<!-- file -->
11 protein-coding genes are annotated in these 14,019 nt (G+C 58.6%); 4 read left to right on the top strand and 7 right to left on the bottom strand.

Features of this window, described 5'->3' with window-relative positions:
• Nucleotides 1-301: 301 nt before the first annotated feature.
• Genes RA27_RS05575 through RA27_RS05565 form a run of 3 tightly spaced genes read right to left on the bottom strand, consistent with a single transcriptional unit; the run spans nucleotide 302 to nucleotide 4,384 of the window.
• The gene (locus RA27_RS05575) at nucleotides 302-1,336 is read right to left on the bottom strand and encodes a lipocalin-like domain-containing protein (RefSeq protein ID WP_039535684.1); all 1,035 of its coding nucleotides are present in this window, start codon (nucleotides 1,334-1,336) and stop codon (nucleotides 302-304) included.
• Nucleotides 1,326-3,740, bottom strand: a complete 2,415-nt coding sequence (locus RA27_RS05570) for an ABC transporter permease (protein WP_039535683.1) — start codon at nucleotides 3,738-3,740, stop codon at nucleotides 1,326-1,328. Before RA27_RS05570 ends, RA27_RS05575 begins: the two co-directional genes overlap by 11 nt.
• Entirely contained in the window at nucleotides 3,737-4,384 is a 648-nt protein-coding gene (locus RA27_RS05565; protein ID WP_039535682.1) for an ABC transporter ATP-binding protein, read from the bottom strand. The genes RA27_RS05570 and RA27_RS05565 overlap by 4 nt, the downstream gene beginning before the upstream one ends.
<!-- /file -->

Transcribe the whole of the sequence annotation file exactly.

11 protein-coding genes are annotated in these 14,019 nt (G+C 58.6%); 4 read left to right on the top strand and 7 right to left on the bottom strand.

Features of this window, described 5'->3' with window-relative positions:
• Nucleotides 1-301: 301 nt before the first annotated feature.
• Genes RA27_RS05575 through RA27_RS05565 form a run of 3 tightly spaced genes read right to left on the bottom strand, consistent with a single transcriptional unit; the run spans nucleotide 302 to nucleotide 4,384 of the window.
• The gene (locus RA27_RS05575) at nucleotides 302-1,336 is read right to left on the bottom strand and encodes a lipocalin-like domain-containing protein (RefSeq protein ID WP_039535684.1); all 1,035 of its coding nucleotides are present in this window, start codon (nucleotides 1,334-1,336) and stop codon (nucleotides 302-304) included.
• Nucleotides 1,326-3,740, bottom strand: a complete 2,415-nt coding sequence (locus RA27_RS05570) for an ABC transporter permease (protein WP_039535683.1) — start codon at nucleotides 3,738-3,740, stop codon at nucleotides 1,326-1,328. Before RA27_RS05570 ends, RA27_RS05575 begins: the two co-directional genes overlap by 11 nt.
• Entirely contained in the window at nucleotides 3,737-4,384 is a 648-nt protein-coding gene (locus RA27_RS05565; protein ID WP_039535682.1) for an ABC transporter ATP-binding protein, read from the bottom strand. The genes RA27_RS05570 and RA27_RS05565 overlap by 4 nt, the downstream gene beginning before the upstream one ends.